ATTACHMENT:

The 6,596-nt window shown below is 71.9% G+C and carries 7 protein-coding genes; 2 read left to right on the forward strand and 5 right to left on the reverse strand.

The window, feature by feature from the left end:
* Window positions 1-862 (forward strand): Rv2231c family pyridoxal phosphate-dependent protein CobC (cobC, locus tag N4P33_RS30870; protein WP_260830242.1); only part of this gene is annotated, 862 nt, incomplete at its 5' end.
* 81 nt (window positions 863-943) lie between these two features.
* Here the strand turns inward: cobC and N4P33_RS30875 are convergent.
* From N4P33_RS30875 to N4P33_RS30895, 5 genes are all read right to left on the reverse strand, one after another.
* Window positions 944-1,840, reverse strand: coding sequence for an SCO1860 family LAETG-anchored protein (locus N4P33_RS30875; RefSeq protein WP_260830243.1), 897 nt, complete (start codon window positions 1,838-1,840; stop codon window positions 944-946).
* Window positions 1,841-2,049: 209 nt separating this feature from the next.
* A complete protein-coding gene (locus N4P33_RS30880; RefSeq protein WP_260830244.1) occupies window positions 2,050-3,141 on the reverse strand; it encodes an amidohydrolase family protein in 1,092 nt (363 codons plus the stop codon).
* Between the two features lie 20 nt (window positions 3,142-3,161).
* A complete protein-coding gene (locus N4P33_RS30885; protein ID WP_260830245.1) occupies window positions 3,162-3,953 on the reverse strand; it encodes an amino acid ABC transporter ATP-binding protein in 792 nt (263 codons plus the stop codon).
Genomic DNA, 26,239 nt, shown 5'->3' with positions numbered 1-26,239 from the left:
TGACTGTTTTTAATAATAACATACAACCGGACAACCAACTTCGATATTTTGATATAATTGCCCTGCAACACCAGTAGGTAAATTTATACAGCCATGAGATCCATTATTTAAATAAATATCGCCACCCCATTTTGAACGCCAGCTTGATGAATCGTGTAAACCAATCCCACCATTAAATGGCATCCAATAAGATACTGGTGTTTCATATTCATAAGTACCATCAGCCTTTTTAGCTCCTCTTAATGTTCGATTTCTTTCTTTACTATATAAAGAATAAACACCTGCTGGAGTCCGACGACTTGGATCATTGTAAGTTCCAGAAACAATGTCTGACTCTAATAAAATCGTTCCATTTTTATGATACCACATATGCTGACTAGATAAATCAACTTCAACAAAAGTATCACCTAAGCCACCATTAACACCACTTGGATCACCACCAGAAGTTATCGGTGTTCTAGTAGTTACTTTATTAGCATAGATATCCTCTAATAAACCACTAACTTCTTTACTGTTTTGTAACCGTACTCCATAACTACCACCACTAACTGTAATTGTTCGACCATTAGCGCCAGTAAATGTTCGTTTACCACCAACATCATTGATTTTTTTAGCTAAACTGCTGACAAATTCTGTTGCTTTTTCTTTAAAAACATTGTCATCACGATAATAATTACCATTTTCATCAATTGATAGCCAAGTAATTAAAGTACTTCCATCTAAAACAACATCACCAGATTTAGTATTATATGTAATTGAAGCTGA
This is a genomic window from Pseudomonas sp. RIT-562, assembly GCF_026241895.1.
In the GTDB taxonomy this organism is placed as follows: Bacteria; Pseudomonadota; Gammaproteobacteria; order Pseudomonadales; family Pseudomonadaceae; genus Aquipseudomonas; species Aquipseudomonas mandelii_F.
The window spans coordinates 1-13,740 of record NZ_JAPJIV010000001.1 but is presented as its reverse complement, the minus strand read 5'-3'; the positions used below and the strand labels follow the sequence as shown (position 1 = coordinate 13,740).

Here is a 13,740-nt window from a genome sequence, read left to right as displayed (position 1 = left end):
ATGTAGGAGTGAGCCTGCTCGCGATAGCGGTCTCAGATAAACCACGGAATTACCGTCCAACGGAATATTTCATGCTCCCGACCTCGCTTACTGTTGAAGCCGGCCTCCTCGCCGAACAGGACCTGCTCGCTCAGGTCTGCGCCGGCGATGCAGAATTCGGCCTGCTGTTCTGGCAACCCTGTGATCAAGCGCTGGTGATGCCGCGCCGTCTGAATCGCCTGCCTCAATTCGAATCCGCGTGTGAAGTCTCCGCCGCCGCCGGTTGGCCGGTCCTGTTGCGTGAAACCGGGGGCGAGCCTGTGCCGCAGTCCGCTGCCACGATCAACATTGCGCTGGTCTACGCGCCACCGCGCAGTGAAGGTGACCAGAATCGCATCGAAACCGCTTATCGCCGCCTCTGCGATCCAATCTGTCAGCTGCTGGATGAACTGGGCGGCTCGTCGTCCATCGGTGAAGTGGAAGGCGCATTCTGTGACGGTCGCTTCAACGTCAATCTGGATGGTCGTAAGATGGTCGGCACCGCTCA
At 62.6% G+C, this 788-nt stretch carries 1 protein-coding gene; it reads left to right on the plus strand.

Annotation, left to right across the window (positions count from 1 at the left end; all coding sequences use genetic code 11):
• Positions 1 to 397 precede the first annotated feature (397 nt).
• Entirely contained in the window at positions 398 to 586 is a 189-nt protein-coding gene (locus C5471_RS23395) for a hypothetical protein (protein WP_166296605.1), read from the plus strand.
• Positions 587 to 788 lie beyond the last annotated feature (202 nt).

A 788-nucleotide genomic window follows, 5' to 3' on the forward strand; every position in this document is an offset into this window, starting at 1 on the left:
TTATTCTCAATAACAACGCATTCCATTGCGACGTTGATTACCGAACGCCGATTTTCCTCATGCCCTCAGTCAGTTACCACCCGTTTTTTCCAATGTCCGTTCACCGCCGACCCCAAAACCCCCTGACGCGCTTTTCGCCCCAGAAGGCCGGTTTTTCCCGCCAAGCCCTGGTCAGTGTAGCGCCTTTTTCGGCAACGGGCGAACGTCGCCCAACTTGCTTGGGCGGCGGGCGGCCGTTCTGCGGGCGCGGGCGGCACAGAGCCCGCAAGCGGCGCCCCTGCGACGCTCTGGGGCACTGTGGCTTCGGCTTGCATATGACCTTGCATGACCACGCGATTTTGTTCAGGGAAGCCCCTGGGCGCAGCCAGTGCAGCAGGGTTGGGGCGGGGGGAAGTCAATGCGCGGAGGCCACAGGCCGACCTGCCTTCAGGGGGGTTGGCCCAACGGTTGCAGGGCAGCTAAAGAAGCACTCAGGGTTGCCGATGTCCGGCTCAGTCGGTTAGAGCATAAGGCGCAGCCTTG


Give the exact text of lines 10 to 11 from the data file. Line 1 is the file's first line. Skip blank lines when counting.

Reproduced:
* Between the two features lie 20 nt (window positions 3,142-3,161).
* A complete protein-coding gene (locus N4P33_RS30885; protein ID WP_260830245.1) occupies window positions 3,162-3,953 on the reverse strand; it encodes an amino acid ABC transporter ATP-binding protein in 792 nt (263 codons plus the stop codon).